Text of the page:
One of the appealing aspects of the adjoint method is the similarity of the forward and adjoint equations. They can thus be solved by the same numerical code with only slight modifications. For this project we used the parallel finite element code TERRA, modified to solve the forward and adjoint equations for compressible Earth models [4]. In order to simulate mantle convection at earth-like vigor, a sufficiently high resolution is needed. This is obtained by dividing the volume of the mantle into ≈670 million finite elements, for a maximum grid spacing of ≈11 km at Earth’s surface. An adjoint iteration for this model over 40 Ma requires between 75 and 150 thousand CPU-hours, equivalent to 36 to 72 hours of computation using 2048 CPUs. The initial condition is optimally recovered after 5 to 10 iterations, leading to a total of about a million CPU-hours per retrodiction. We have chosen to retrodict past mantle flow for four scenarios, combining two different estimates for the present-day state of the Earth’s mantle with two different viscosity profiles for the geodynamic model. Retrodictions of mantle evolution for these four scenarios were performed for the last 40 Ma of geologic history (i.e., back to the mid-Paleogene). We then investigated the related implications in terms of dynamic topography [3] and changes in the the shape of the Earth’s gravitational potential field induced by mantle circulation [5]. We found that the retrodicted history of mantle convection and dynamic topography in our simulations is sensitive to the assumptions about the present-day mantle state and its viscosity, suggesting that mantle flow retrodictions obtained from adjoint modeling can provide powerful constraints on the assumptions of structural and rheologic parameters of Earth models. In particular, this can be achieved by comparing their predicted dynamic topography evolution to constraints gleaned from the geologic record.

Furthermore, we assessed the signal retrievability of the modeled geoid rates by current and future satellite gravity missions using closed-loop numerical simulations, with different satellite gravity retrieval mission assumptions [5]. Temporal gravity signals induced by deep Earth’s processes are commonly thought to lie below the observational threshold of satellite gravity missions, as one assumes them to be small in amplitude and restricted to the longest spatial and temporal scales. However, the fast rates of surface uplift and subsidence in the retrodiction models of the mantle, and the geologic observations of epeirogenic movements provide evidence for the contrary. The modeled deep Earth signal, on the order of 5 μm/year at spatial scales of 1000 km, is on the edge of detectability by current gravimetry satellite missions, but coming into the range of detectability in future temporal gravity field solutions, suggesting the use of satellite gravity data to validate geodynamic Earth models. Importantly, the application of forward modeled dynamic mantle signals, which can be linked to geologic observables and are thus independently testable, seems to be essential for improved de-aliasing and signal separation in future gravity missions.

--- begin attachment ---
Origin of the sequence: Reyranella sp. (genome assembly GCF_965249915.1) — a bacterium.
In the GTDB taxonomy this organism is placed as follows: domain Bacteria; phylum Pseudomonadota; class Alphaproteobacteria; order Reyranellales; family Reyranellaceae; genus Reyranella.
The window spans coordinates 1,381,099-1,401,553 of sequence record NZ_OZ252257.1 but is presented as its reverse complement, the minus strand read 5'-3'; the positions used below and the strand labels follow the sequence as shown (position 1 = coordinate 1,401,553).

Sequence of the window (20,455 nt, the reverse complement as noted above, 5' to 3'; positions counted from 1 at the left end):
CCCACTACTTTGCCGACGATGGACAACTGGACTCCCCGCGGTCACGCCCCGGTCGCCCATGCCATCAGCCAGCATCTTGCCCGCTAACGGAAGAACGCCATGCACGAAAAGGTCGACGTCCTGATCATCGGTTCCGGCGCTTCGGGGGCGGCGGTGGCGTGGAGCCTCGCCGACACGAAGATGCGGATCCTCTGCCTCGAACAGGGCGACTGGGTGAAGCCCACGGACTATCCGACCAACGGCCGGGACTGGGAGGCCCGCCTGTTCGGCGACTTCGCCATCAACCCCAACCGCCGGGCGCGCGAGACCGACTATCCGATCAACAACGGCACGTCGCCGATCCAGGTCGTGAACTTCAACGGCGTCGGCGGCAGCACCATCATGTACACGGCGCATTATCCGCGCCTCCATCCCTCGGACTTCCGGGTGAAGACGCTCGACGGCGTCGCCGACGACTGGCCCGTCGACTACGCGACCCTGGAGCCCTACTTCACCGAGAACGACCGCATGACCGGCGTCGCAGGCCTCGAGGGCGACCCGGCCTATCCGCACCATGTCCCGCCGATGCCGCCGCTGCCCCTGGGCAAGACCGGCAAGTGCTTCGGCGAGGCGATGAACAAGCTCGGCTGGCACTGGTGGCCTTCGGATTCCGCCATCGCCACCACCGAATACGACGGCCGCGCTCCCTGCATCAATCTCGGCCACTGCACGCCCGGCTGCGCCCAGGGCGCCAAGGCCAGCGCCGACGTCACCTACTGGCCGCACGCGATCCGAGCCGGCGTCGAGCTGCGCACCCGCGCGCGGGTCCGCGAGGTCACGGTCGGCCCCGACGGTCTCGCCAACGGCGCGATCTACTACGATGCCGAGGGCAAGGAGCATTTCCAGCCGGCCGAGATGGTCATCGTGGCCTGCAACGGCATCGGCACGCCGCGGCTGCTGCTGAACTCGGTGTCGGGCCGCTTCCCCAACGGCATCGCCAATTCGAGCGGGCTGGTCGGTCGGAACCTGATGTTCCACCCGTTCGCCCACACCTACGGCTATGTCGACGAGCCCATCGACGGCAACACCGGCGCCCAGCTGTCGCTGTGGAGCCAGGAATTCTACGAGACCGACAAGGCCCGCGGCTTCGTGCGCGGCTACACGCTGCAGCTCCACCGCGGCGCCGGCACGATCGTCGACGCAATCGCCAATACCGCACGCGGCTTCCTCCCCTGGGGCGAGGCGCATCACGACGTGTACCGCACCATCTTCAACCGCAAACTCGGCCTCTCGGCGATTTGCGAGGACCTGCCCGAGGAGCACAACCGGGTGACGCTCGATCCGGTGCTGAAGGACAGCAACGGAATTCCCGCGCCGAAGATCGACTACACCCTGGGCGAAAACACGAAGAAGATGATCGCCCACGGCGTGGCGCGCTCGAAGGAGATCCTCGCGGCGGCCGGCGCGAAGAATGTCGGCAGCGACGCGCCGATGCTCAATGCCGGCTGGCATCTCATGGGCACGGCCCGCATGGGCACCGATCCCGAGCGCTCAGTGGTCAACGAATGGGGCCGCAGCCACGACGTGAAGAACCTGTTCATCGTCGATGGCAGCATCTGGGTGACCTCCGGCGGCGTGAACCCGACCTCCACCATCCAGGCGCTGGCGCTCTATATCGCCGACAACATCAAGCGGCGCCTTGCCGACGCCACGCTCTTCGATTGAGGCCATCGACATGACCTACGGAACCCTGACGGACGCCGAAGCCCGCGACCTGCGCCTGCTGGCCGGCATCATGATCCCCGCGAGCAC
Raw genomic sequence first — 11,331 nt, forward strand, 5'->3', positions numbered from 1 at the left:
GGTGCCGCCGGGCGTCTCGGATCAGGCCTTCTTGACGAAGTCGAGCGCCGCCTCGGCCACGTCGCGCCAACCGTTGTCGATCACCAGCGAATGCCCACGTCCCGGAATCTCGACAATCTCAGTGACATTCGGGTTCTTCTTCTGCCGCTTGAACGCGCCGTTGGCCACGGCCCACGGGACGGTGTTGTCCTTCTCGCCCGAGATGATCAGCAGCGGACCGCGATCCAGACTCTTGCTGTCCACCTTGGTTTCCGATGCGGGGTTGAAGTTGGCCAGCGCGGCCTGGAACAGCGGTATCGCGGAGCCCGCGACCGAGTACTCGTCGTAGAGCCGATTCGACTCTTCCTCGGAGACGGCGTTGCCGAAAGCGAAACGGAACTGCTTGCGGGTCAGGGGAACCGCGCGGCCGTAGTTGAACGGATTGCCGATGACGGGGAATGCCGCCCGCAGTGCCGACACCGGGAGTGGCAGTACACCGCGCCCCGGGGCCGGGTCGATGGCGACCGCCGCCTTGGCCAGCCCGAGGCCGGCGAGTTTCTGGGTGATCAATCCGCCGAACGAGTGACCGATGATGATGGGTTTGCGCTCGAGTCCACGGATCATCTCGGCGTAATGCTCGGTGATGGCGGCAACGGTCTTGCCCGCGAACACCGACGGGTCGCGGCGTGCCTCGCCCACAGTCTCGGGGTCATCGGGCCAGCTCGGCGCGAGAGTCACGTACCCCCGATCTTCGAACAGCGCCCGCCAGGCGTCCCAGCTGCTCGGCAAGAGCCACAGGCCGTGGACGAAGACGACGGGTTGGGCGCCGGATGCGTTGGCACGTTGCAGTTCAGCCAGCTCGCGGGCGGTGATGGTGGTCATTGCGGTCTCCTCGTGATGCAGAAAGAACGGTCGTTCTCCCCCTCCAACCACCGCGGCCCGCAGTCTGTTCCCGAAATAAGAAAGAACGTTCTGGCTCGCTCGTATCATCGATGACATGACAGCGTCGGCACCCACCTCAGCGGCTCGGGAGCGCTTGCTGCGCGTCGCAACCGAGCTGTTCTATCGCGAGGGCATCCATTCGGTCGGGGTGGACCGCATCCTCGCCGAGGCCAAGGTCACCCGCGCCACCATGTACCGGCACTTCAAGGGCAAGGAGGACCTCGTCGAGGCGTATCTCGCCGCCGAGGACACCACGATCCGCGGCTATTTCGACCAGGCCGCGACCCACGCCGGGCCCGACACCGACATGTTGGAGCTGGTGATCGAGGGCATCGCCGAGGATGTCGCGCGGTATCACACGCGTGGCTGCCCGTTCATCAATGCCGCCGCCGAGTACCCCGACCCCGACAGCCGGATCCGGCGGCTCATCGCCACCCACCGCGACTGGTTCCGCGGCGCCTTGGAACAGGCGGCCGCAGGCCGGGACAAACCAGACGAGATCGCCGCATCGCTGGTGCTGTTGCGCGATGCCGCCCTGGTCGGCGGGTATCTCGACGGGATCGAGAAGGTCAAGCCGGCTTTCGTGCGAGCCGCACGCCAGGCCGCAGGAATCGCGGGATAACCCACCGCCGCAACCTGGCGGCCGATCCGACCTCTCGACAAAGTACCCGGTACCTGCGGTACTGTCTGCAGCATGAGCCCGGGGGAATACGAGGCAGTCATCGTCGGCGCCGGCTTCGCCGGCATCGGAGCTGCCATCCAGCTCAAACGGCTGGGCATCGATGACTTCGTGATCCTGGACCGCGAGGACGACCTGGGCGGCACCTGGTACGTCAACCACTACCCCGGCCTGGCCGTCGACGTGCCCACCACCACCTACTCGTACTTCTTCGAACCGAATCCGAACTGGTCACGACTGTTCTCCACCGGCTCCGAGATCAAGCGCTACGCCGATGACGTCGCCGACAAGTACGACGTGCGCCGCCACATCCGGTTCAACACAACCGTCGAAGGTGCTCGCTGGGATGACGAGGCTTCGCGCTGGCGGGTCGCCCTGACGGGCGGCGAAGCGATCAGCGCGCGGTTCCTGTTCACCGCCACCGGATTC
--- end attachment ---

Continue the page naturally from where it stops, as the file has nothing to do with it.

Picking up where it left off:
**On-going Research/Outlook**

After these first successful retrodictions, we now plan to use this powerful methodology to systematically investigate the parameter space of mantle convection – in particular, various pressure and temperature-dependent viscosities – by checking the predicted changes in surface dynamic topography against the geologic record. In addition, a variety of seismic tomographic models, mineralogies and chemical compositions exist that we can use in different combinations as proxy for the present-day thermodynamic state of the mantle, for which many tens of simulations need to be run in the next years.

**Project Team**

Hans-Peter Bunge (PI), Lorenzo Colli, Siavash Ghelichkhan, Bernhard Schuberth *(all: Geophyics Section, Department for Earth and Environmental Sciences, Ludwig-Maximilians-Universität München)*

**References**

[1] www.geophysik.uni-muenchen.de

[2] L. Colli, H.-P. Bunge, and B. S. A. Schuberth. 2015. On retrodictions of global mantle flow with assimilated surface velocities. Geophysical Research Letters 42, 8341–8348. DOI: https://doi.org/10.1002/2015gl066001

[3] L. Colli, S. Ghelichkhan, H.-P. Bunge and J. Oeser. 2017. Retrodictions of Mid Paleogene mantle flow and dynamic topography in the Atlantic region from compressible high resolution adjoint mantle convection models: Sensitivity to deep mantle viscosity and tomographic input model. Gondwana Research 53, 252–272. DOI: https://doi.org/10.1016/j.gr.2017.04.027

[4] S. Ghelichkhan and H.-P. Bunge. 2016. The compressible adjoint equations in geodynamics: derivation and numerical assessment. Int J Geomath 7, 1–30. DOI: https://doi.org/10.1007/s13137-016-0080-5

[5] S. Ghelichkhan, M. Murböck, L. Colli, R. Pail and H.-P. Bunge. 2017. On the observability of epeirogenic movement in current and future gravity missions. Gondwana Research 53, 273–284. DOI: https://doi.org/10.1016/j.gr.2017.04.016

**Scientific Contact:**

Dr. Bernhard Schuberth

Geophysics

Dept. of Earth and Environmental Sciences

Ludwig-Maximilians-Universität München

Theresienstr. 41, D-80333 München (Germany)

e-mail: bernhard.schuberth [@] geophysik.uni-muenchen.de

http://venus.geophysik.uni-muenchen.de/~bernhard

Please see also: GCS News Flash - Earth Exhibit Comes to New York City Thanks to SuperMUC Simulations

**NOTE:** This report was first published in the book "High Performance Computing in Science and Engineering – Garching/Munich 2018":

*September 2018*